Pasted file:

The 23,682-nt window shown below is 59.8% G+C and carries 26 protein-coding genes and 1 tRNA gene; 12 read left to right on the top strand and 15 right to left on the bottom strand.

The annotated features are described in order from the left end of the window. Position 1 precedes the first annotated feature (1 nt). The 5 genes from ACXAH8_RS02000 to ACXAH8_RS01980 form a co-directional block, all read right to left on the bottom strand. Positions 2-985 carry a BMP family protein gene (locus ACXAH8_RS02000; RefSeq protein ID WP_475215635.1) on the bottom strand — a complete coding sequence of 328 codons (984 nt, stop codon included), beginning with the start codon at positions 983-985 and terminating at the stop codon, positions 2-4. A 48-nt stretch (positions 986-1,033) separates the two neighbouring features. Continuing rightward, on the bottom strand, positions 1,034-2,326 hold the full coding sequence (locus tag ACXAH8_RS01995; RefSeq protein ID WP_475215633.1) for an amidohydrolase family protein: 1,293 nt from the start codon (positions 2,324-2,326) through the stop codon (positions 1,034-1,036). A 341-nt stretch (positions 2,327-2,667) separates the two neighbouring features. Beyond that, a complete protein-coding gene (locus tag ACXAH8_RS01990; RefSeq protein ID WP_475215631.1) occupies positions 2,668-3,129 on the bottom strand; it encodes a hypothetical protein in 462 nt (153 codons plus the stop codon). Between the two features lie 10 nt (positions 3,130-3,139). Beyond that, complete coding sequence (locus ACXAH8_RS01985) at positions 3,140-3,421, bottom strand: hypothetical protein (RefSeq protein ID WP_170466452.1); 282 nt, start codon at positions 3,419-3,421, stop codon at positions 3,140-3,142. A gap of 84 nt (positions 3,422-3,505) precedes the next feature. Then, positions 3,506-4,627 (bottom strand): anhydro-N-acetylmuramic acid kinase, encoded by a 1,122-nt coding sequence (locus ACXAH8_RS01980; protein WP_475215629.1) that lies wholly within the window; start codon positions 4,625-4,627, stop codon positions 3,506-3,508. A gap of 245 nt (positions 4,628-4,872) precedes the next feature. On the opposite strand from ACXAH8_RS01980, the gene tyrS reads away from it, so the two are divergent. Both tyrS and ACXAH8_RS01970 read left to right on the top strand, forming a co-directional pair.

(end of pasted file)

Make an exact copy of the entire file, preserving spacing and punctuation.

The 23,682-nt window shown below is 59.8% G+C and carries 26 protein-coding genes and 1 tRNA gene; 12 read left to right on the top strand and 15 right to left on the bottom strand.

The annotated features are described in order from the left end of the window. Position 1 precedes the first annotated feature (1 nt). The 5 genes from ACXAH8_RS02000 to ACXAH8_RS01980 form a co-directional block, all read right to left on the bottom strand. Positions 2-985 carry a BMP family protein gene (locus ACXAH8_RS02000; RefSeq protein ID WP_475215635.1) on the bottom strand — a complete coding sequence of 328 codons (984 nt, stop codon included), beginning with the start codon at positions 983-985 and terminating at the stop codon, positions 2-4. A 48-nt stretch (positions 986-1,033) separates the two neighbouring features. Continuing rightward, on the bottom strand, positions 1,034-2,326 hold the full coding sequence (locus tag ACXAH8_RS01995; RefSeq protein ID WP_475215633.1) for an amidohydrolase family protein: 1,293 nt from the start codon (positions 2,324-2,326) through the stop codon (positions 1,034-1,036). A 341-nt stretch (positions 2,327-2,667) separates the two neighbouring features. Beyond that, a complete protein-coding gene (locus tag ACXAH8_RS01990; RefSeq protein ID WP_475215631.1) occupies positions 2,668-3,129 on the bottom strand; it encodes a hypothetical protein in 462 nt (153 codons plus the stop codon). Between the two features lie 10 nt (positions 3,130-3,139). Beyond that, complete coding sequence (locus ACXAH8_RS01985) at positions 3,140-3,421, bottom strand: hypothetical protein (RefSeq protein ID WP_170466452.1); 282 nt, start codon at positions 3,419-3,421, stop codon at positions 3,140-3,142. A gap of 84 nt (positions 3,422-3,505) precedes the next feature. Then, positions 3,506-4,627 (bottom strand): anhydro-N-acetylmuramic acid kinase, encoded by a 1,122-nt coding sequence (locus ACXAH8_RS01980; protein WP_475215629.1) that lies wholly within the window; start codon positions 4,625-4,627, stop codon positions 3,506-3,508. A gap of 245 nt (positions 4,628-4,872) precedes the next feature. On the opposite strand from ACXAH8_RS01980, the gene tyrS reads away from it, so the two are divergent. Both tyrS and ACXAH8_RS01970 read left to right on the top strand, forming a co-directional pair.